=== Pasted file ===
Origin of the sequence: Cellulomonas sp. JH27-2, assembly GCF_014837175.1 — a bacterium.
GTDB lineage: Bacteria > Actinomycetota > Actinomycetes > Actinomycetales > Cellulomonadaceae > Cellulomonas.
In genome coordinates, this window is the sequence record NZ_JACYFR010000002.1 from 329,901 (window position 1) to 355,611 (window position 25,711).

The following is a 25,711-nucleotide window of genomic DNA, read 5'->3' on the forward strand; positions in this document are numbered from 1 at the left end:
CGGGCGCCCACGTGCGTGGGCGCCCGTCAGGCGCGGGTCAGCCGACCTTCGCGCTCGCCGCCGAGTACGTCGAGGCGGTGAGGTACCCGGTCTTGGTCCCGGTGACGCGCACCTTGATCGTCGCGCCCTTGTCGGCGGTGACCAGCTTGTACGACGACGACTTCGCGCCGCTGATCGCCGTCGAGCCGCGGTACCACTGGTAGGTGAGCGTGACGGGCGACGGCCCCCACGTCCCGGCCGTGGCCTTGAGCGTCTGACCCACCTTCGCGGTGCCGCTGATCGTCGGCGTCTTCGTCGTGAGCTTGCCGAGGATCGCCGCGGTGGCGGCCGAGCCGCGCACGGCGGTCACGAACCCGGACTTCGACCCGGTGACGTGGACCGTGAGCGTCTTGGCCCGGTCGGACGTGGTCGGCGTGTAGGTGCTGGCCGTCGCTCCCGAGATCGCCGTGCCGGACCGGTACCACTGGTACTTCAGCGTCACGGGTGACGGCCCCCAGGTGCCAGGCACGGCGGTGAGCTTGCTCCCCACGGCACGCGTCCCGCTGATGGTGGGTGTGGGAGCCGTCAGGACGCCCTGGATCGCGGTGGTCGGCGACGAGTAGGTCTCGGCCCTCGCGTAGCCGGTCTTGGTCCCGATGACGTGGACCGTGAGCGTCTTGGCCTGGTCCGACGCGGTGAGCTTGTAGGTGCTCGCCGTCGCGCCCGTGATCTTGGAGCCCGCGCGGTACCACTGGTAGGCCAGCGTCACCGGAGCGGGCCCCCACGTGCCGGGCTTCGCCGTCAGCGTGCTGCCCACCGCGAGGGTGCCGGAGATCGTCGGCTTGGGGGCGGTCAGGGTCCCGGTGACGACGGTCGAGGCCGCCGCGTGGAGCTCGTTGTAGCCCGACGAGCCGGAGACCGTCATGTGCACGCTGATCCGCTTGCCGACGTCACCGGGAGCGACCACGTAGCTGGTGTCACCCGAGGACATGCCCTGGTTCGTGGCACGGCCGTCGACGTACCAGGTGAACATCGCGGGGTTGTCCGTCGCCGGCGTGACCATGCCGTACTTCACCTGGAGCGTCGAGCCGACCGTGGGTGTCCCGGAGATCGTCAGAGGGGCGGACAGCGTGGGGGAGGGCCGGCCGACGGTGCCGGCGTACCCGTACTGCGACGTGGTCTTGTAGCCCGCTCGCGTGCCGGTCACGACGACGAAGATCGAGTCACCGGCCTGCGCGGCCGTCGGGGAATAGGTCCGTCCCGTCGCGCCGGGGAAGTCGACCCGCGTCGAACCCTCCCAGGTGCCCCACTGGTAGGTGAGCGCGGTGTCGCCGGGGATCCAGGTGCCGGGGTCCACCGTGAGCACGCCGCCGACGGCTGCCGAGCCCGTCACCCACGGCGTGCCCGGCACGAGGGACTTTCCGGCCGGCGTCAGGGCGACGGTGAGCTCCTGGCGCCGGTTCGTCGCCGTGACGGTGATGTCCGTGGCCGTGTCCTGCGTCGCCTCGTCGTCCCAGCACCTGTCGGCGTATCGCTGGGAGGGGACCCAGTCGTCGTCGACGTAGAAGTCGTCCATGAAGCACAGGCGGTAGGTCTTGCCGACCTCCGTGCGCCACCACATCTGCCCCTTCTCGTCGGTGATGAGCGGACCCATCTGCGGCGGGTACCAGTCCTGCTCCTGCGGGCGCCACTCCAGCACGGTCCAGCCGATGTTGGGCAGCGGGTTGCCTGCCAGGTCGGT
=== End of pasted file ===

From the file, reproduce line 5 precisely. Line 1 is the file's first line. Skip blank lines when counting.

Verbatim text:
CGGGCGCCCACGTGCGTGGGCGCCCGTCAGGCGCGGGTCAGCCGACCTTCGCGCTCGCCGCCGAGTACGTCGAGGCGGTGAGGTACCCGGTCTTGGTCCCGGTGACGCGCACCTTGATCGTCGCGCCCTTGTCGGCGGTGACCAGCTTGTACGACGACGACTTCGCGCCGCTGATCGCCGTCGAGCCGCGGTACCACTGGTAGGTGAGCGTGACGGGCGACGGCCCCCACGTCCCGGCCGTGGCCTTGAGCGTCTGACCCACCTTCGCGGTGCCGCTGATCGTCGGCGTCTTCGTCGTGAGCTTGCCGAGGATCGCCGCGGTGGCGGCCGAGCCGCGCACGGCGGTCACGAACCCGGACTTCGACCCGGTGACGTGGACCGTGAGCGTCTTGGCCCGGTCGGACGTGGTCGGCGTGTAGGTGCTGGCCGTCGCTCCCGAGATCGCCGTGCCGGACCGGTACCACTGGTACTTCAGCGTCACGGGTGACGGCCCCCAGGTGCCAGGCACGGCGGTGAGCTTGCTCCCCACGGCACGCGTCCCGCTGATGGTGGGTGTGGGAGCCGTCAGGACGCCCTGGATCGCGGTGGTCGGCGACGAGTAGGTCTCGGCCCTCGCGTAGCCGGTCTTGGTCCCGATGACGTGGACCGTGAGCGTCTTGGCCTGGTCCGACGCGGTGAGCTTGTAGGTGCTCGCCGTCGCGCCCGTGATCTTGGAGCCCGCGCGGTACCACTGGTAGGCCAGCGTCACCGGAGCGGGCCCCCACGTGCCGGGCTTCGCCGTCAGCGTGCTGCCCACCGCGAGGGTGCCGGAGATCGTCGGCTTGGGGGCGGTCAGGGTCCCGGTGACGACGGTCGAGGCCGCCGCGTGGAGCTCGTTGTAGCCCGACGAGCCGGAGACCGTCATGTGCACGCTGATCCGCTTGCCGACGTCACCGGGAGCGACCACGTAGCTGGTGTCACCCGAGGACATGCCCTGGTTCGTGGCACGGCCGTCGACGTACCAGGTGAACATCGCGGGGTTGTCCGTCGCCGGCGTGACCATGCCGTACTTCACCTGGAGCGTCGAGCCGACCGTGGGTGTCCCGGAGATCGTCAGAGGGGCGGACAGCGTGGGGGAGGGCCGGCCGACGGTGCCGGCGTACCCGTACTGCGACGTGGTCTTGTAGCCCGCTCGCGTGCCGGTCACGACGACGAAGATCGAGTCACCGGCCTGCGCGGCCGTCGGGGAATAGGTCCGTCCCGTCGCGCCGGGGAAGTCGACCCGCGTCGAACCCTCCCAGGTGCCCCACTGGTAGGTGAGCGCGGTGTCGCCGGGGATCCAGGTGCCGGGGTCCACCGTGAGCACGCCGCCGACGGCTGCCGAGCCCGTCACCCACGGCGTGCCCGGCACGAGGGACTTTCCGGCCGGCGTCAGGGCGACGGTGAGCTCCTGGCGCCGGTTCGTCGCCGTGACGGTGATGTCCGTGGCCGTGTCCTGCGTCGCCTCGTCGTCCCAGCACCTGTCGGCGTATCGCTGGGAGGGGACCCAGTCGTCGTCGACGTAGAAGTCGTCCATGAAGCACAGGCGGTAGGTCTTGCCGACCTCCGTGCGCCACCACATCTGCCCCTTCTCGTCGGTGATGAGCGGACCCATCTGCGGCGGGTACCAGTCCTGCTCCTGCGGGCGCCACTCCAGCACGGTCCAGCCGATGTTGGGCAGCGGGTTGCCTGCCAGGTCGGT